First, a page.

Part III: "You are a totally worthless, soon-to-be-eliminated-thus-no-longer-non-variable cost."

(excerpted from The Pipeline)

“So – what do we mean by the term “productivity”?”, asked the intrepid, results-based consultant. “How do you increase productivity? What does it mean to become more productive?”

Do you always ask the same question differently?”, asked the CEO. “Or – do you just ask different questions the same way?”

“The question was about productivity”, she said, ignoring the interruption. “Any thoughts?”

“Well, if adding production capacity is a “more-for-more” proposition, I suppose improving productivity would be a “more-for-less” proposition”, said the second superintendent. “Or, at least, a “more-for-the-same” proposition.”

“Not bad”, she said. “So – what does this “more-for-less” idea look like? How do you measure productivity?”

Turning to the CEO, she smiled and said, “Don’t wear yourself out.”

The CEO smiled and replied, “Productivity is the relationship between what is produced and what has to be consumed in order to produce it.”

“That’s right”, she said, continuing the list.


“From any managerial standpoint – operations, manufacturing, production, or otherwise; from any industry standpoint – auto manufacturing, homebuilding, or any other industry; from any enterprise standpoint – Toyota, RB Builders, or anyone else; from any expert or business leader standpoint – Peter Drucker to Eli Goldratt to Taiichi Ohno, the conventional, accepted formula for calculating Productivity is Revenue divided by Operating Expense.”

She moved back to the erasable board at the front of the conference room, selected the blue erasable marker, and wrote:


“Less commonly, you will also find productivity expressed as the ratio between the “input” and the “output” of a process”, she said. “Either one will do, but the first formula fits best with the correct understanding of what it means to “make money”. We will talk about that later.”

She continued, “Under either formula, productivity is about what is produced and what is consumed. The “what is produced” part is pretty clear; we understand what is meant by “output”. What about “input”? What is it that is consumed? Is it an asset, or is it a resource?”

“Assets are converted or transformed. Resources are consumed”, said the CFO. “Inputs are expenses, just like the first formula.”

“That’s right”, said the intrepid, results-based consultant. “It is an expense. But – what type of expense is it? Is input a fixed cost – like Operating Expense or overhead – or, is it a variable cost?”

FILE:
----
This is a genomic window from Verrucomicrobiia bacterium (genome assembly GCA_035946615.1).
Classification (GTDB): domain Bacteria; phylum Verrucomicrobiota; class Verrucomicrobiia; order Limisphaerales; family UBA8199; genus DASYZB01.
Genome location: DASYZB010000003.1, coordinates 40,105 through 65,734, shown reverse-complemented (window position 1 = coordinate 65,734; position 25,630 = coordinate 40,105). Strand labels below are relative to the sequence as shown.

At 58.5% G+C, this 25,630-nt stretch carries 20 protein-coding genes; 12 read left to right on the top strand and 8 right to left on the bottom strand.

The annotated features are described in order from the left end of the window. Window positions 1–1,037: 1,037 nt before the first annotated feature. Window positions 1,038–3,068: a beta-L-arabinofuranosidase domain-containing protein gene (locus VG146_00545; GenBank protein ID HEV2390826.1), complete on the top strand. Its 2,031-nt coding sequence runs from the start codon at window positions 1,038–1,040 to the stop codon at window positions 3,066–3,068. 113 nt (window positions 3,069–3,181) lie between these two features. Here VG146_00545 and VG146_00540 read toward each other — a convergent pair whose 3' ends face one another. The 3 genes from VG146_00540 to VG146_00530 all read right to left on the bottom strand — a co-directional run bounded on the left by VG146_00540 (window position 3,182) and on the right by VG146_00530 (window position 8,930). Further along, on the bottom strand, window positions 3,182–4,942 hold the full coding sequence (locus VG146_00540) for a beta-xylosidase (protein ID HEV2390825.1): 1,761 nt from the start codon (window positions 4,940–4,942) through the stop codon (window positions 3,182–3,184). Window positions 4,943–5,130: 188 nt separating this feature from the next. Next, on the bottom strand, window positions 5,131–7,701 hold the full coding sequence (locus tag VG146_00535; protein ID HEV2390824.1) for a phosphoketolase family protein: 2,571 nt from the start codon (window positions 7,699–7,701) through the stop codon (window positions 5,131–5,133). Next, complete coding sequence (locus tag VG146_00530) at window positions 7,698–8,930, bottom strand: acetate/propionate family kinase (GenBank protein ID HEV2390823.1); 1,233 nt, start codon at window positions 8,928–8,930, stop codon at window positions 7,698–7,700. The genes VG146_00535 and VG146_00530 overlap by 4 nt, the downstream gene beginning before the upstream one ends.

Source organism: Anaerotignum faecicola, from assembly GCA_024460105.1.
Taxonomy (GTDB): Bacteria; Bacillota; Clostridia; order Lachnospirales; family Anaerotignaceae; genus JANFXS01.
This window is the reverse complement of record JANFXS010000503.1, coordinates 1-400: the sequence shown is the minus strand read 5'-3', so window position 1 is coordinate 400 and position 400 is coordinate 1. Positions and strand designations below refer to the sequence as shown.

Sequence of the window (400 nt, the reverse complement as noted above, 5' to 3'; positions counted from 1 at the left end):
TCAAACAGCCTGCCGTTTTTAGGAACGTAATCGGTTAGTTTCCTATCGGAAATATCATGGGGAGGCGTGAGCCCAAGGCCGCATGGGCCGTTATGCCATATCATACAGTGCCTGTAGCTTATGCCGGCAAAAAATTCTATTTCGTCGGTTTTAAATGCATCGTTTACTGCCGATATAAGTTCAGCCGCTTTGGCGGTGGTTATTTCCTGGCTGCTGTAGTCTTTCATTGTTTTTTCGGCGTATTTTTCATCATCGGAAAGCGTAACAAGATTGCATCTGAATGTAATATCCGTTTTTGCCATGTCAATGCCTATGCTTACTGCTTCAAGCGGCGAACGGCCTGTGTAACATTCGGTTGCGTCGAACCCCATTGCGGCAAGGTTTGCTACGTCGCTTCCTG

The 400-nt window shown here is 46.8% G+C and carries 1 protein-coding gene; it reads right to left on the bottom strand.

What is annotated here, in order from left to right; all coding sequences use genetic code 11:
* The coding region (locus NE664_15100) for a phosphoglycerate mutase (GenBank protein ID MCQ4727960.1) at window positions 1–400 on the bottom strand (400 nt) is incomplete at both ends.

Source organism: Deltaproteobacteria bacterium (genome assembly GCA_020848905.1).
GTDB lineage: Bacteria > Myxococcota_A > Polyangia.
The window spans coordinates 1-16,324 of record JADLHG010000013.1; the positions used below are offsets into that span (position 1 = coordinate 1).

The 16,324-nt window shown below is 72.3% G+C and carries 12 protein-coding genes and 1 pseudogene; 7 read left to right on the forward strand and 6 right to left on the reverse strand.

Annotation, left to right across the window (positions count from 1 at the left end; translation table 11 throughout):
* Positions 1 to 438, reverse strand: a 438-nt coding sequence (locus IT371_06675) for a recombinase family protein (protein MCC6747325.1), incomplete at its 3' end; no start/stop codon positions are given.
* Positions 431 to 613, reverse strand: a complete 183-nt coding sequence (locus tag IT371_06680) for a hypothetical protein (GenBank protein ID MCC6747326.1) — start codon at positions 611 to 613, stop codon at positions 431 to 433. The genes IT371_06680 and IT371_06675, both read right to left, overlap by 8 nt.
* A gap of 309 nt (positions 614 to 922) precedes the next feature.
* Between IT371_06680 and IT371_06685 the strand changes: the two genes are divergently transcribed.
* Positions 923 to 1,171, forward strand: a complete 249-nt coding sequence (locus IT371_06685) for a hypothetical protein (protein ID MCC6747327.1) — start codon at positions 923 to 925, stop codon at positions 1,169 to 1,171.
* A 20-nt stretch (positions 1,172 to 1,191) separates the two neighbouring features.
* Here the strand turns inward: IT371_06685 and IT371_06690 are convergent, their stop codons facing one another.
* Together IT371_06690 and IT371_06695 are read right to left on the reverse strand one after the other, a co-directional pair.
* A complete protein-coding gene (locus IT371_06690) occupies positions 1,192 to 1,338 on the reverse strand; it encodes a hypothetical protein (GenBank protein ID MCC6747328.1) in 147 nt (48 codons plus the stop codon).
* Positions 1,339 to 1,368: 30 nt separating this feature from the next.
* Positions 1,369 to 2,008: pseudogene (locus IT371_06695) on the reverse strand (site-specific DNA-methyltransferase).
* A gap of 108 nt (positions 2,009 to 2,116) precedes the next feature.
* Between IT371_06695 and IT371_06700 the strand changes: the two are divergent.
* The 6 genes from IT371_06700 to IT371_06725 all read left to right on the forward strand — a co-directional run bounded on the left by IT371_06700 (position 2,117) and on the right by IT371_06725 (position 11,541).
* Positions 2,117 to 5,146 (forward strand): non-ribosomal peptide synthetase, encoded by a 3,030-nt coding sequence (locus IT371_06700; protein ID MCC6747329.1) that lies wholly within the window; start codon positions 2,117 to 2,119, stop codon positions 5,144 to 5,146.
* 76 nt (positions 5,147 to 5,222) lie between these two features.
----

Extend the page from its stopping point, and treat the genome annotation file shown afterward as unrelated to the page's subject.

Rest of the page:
Turning, she wrote:


“Earlier, you used the terms “direct, variable cost” and “indirect, non-variable cost” to describe cost behavior”, the CFO said. “I could quibble that direct/indirect and variable/non-variable refer to different characteristics dealing with objects and behavior. But – I agree – that ties with the idea that consumption of a resource would make input an indirect, non-variable cost, as opposed to direct, variable costs, which are really more like contra-assets associated with our work-in-process. In fact, those direct, variable costs don’t even become expenses until after we close the job out.

“Like a lot of other homebuilding companies, RB Builders has not clearly separated those costs, but there are clear advantages to variable costing.”

“I agree”, said the CEO.

“What about us?”, asked the second superintendent. “The argument can be made that the cost of a superintendent is a direct cost, but clearly not a variable cost. The same could be said about construction interest, albeit for different reasons. So – what am I?”

“You are an incredibly valuable resource that happens to be a non-variable cost”, said the CFO. “But – you”, he said, looking at the first superintendent and grinning. “You are a totally worthless, soon-to-be-eliminated-thus-no-longer-non-variable cost.”

“I agree”, said the CEO.

The intrepid, results-based consultant put the erasable marker down, and waited until the laughter died down and she again had everyone’s attention.

“We have talked – briefly, at different times – about how costs are classified”, she said. “We mentioned it in the discussion about the cost of the pipeline. It is part of managerial accounting, more a part of the business principles and disciplines you will be learning than the production principles and disciplines you have been learning.

“We will address it further, down the road, because it does impact so many areas of management. For now, it will be enough for you to just remember this: In order to understand productivity and production capacity, you must understand how costs behave, and how you manage those costs on the basis of that behavior.

“Control your direct costs, because they vary in accordance with Revenue. Leverage your indirect costs, because they are more-or-less fixed, and you incur them regardless of how well you utilize those resources.”